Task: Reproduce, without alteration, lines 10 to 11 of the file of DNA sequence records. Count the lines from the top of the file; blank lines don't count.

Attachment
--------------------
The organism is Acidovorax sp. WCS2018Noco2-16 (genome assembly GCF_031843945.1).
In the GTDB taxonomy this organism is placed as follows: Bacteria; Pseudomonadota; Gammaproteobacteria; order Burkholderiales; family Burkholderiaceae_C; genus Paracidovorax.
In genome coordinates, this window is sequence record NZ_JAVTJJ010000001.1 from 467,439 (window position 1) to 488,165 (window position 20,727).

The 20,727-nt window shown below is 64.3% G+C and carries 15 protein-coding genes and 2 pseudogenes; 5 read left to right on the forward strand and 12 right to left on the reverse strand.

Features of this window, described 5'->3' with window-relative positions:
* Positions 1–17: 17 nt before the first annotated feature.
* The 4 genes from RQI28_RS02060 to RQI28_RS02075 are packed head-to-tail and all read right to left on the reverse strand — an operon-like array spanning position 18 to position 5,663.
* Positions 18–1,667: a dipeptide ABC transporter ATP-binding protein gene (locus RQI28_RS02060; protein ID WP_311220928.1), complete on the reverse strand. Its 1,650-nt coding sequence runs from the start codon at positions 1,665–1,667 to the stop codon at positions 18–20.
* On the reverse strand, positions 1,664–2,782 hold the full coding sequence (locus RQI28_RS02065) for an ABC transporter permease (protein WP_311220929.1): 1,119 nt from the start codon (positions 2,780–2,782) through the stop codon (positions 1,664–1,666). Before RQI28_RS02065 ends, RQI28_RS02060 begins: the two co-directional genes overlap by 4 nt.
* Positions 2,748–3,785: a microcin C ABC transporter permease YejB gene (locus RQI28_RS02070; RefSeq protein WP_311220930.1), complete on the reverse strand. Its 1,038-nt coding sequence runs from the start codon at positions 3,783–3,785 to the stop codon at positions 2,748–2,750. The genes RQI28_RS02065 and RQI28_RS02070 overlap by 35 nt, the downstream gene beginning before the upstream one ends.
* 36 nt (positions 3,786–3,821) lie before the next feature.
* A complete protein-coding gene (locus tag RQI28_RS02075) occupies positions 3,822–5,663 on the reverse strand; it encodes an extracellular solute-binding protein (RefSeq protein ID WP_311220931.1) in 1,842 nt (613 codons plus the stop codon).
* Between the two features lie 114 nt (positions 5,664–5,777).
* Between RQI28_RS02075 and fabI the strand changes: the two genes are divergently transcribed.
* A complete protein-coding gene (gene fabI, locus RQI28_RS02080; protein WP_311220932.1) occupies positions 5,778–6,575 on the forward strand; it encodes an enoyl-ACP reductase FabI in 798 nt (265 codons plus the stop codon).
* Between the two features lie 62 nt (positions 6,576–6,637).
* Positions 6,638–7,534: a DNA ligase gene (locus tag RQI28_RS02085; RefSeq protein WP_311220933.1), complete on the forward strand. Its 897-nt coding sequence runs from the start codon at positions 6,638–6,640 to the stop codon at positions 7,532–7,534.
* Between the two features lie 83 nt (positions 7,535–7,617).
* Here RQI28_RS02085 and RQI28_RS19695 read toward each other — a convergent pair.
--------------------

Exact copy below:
* Positions 2,748–3,785: a microcin C ABC transporter permease YejB gene (locus RQI28_RS02070; RefSeq protein WP_311220930.1), complete on the reverse strand. Its 1,038-nt coding sequence runs from the start codon at positions 3,783–3,785 to the stop codon at positions 2,748–2,750. The genes RQI28_RS02065 and RQI28_RS02070 overlap by 35 nt, the downstream gene beginning before the upstream one ends.
* 36 nt (positions 3,786–3,821) lie before the next feature.